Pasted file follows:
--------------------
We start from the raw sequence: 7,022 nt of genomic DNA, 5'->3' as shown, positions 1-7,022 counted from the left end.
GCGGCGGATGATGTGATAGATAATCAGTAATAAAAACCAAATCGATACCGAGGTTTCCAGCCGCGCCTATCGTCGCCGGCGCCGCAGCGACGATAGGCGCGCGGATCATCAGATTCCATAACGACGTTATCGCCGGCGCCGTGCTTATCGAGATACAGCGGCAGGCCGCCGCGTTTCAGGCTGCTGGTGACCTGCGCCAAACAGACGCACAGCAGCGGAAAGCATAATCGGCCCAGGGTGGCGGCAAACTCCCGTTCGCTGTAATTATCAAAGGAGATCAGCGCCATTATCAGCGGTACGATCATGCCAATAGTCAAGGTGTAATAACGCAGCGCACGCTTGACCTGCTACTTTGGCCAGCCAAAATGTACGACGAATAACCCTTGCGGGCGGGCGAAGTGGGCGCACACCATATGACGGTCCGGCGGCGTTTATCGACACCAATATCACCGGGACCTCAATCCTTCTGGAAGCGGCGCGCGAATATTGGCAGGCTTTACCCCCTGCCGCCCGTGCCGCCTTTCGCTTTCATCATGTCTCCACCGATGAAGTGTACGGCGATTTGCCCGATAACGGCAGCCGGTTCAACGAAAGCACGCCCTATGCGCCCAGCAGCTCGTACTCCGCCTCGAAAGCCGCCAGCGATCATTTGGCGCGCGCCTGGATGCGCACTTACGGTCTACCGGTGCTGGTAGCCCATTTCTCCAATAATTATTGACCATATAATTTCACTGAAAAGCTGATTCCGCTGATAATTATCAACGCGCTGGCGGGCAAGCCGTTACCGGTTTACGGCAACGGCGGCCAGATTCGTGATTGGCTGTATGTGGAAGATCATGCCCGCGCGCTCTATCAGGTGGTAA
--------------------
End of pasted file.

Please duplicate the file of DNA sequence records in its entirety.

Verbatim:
We start from the raw sequence: 7,022 nt of genomic DNA, 5'->3' as shown, positions 1-7,022 counted from the left end.
GCGGCGGATGATGTGATAGATAATCAGTAATAAAAACCAAATCGATACCGAGGTTTCCAGCCGCGCCTATCGTCGCCGGCGCCGCAGCGACGATAGGCGCGCGGATCATCAGATTCCATAACGACGTTATCGCCGGCGCCGTGCTTATCGAGATACAGCGGCAGGCCGCCGCGTTTCAGGCTGCTGGTGACCTGCGCCAAACAGACGCACAGCAGCGGAAAGCATAATCGGCCCAGGGTGGCGGCAAACTCCCGTTCGCTGTAATTATCAAAGGAGATCAGCGCCATTATCAGCGGTACGATCATGCCAATAGTCAAGGTGTAATAACGCAGCGCACGCTTGACCTGCTACTTTGGCCAGCCAAAATGTACGACGAATAACCCTTGCGGGCGGGCGAAGTGGGCGCACACCATATGACGGTCCGGCGGCGTTTATCGACACCAATATCACCGGGACCTCAATCCTTCTGGAAGCGGCGCGCGAATATTGGCAGGCTTTACCCCCTGCCGCCCGTGCCGCCTTTCGCTTTCATCATGTCTCCACCGATGAAGTGTACGGCGATTTGCCCGATAACGGCAGCCGGTTCAACGAAAGCACGCCCTATGCGCCCAGCAGCTCGTACTCCGCCTCGAAAGCCGCCAGCGATCATTTGGCGCGCGCCTGGATGCGCACTTACGGTCTACCGGTGCTGGTAGCCCATTTCTCCAATAATTATTGACCATATAATTTCACTGAAAAGCTGATTCCGCTGATAATTATCAACGCGCTGGCGGGCAAGCCGTTACCGGTTTACGGCAACGGCGGCCAGATTCGTGATTGGCTGTATGTGGAAGATCATGCCCGCGCGCTCTATCAGGTGGTAA